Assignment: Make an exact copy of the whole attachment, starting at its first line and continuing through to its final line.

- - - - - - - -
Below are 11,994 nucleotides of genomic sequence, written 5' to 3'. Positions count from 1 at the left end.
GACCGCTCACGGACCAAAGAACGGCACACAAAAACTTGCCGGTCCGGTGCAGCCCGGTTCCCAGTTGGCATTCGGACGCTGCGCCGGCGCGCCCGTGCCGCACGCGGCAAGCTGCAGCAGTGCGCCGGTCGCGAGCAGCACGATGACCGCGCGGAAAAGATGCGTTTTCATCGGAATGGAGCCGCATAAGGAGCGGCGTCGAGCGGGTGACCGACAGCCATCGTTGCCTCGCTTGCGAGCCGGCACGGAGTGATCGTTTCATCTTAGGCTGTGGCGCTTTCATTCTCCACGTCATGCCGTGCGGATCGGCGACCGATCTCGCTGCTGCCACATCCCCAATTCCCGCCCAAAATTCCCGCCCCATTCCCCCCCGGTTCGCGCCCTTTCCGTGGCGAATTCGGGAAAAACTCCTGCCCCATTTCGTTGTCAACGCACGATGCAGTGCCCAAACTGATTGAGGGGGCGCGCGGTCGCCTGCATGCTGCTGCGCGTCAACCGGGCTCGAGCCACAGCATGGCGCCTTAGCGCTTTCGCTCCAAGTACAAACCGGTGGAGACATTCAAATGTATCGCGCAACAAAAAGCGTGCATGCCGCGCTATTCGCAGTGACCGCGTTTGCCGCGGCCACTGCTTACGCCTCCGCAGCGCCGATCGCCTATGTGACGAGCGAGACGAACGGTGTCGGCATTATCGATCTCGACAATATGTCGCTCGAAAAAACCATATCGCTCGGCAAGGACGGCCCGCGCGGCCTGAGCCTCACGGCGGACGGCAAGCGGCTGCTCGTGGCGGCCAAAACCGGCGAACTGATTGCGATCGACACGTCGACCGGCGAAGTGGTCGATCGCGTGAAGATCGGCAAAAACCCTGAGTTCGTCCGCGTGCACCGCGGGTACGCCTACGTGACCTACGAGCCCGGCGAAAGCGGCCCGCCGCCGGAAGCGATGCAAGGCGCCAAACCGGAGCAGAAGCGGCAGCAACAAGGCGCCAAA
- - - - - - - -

Below are 11,994 nucleotides of genomic sequence, written 5' to 3'. Positions count from 1 at the left end.
GACCGCTCACGGACCAAAGAACGGCACACAAAAACTTGCCGGTCCGGTGCAGCCCGGTTCCCAGTTGGCATTCGGACGCTGCGCCGGCGCGCCCGTGCCGCACGCGGCAAGCTGCAGCAGTGCGCCGGTCGCGAGCAGCACGATGACCGCGCGGAAAAGATGCGTTTTCATCGGAATGGAGCCGCATAAGGAGCGGCGTCGAGCGGGTGACCGACAGCCATCGTTGCCTCGCTTGCGAGCCGGCACGGAGTGATCGTTTCATCTTAGGCTGTGGCGCTTTCATTCTCCACGTCATGCCGTGCGGATCGGCGACCGATCTCGCTGCTGCCACATCCCCAATTCCCGCCCAAAATTCCCGCCCCATTCCCCCCCGGTTCGCGCCCTTTCCGTGGCGAATTCGGGAAAAACTCCTGCCCCATTTCGTTGTCAACGCACGATGCAGTGCCCAAACTGATTGAGGGGGCGCGCGGTCGCCTGCATGCTGCTGCGCGTCAACCGGGCTCGAGCCACAGCATGGCGCCTTAGCGCTTTCGCTCCAAGTACAAACCGGTGGAGACATTCAAATGTATCGCGCAACAAAAAGCGTGCATGCCGCGCTATTCGCAGTGACCGCGTTTGCCGCGGCCACTGCTTACGCCTCCGCAGCGCCGATCGCCTATGTGACGAGCGAGACGAACGGTGTCGGCATTATCGATCTCGACAATATGTCGCTCGAAAAAACCATATCGCTCGGCAAGGACGGCCCGCGCGGCCTGAGCCTCACGGCGGACGGCAAGCGGCTGCTCGTGGCGGCCAAAACCGGCGAACTGATTGCGATCGACACGTCGACCGGCGAAGTGGTCGATCGCGTGAAGATCGGCAAAAACCCTGAGTTCGTCCGCGTGCACCGCGGGTACGCCTACGTGACCTACGAGCCCGGCGAAAGCGGCCCGCCGCCGGAAGCGATGCAAGGCGCCAAACCGGAGCAGAAGCGGCAGCAACAAGGCGCCAAA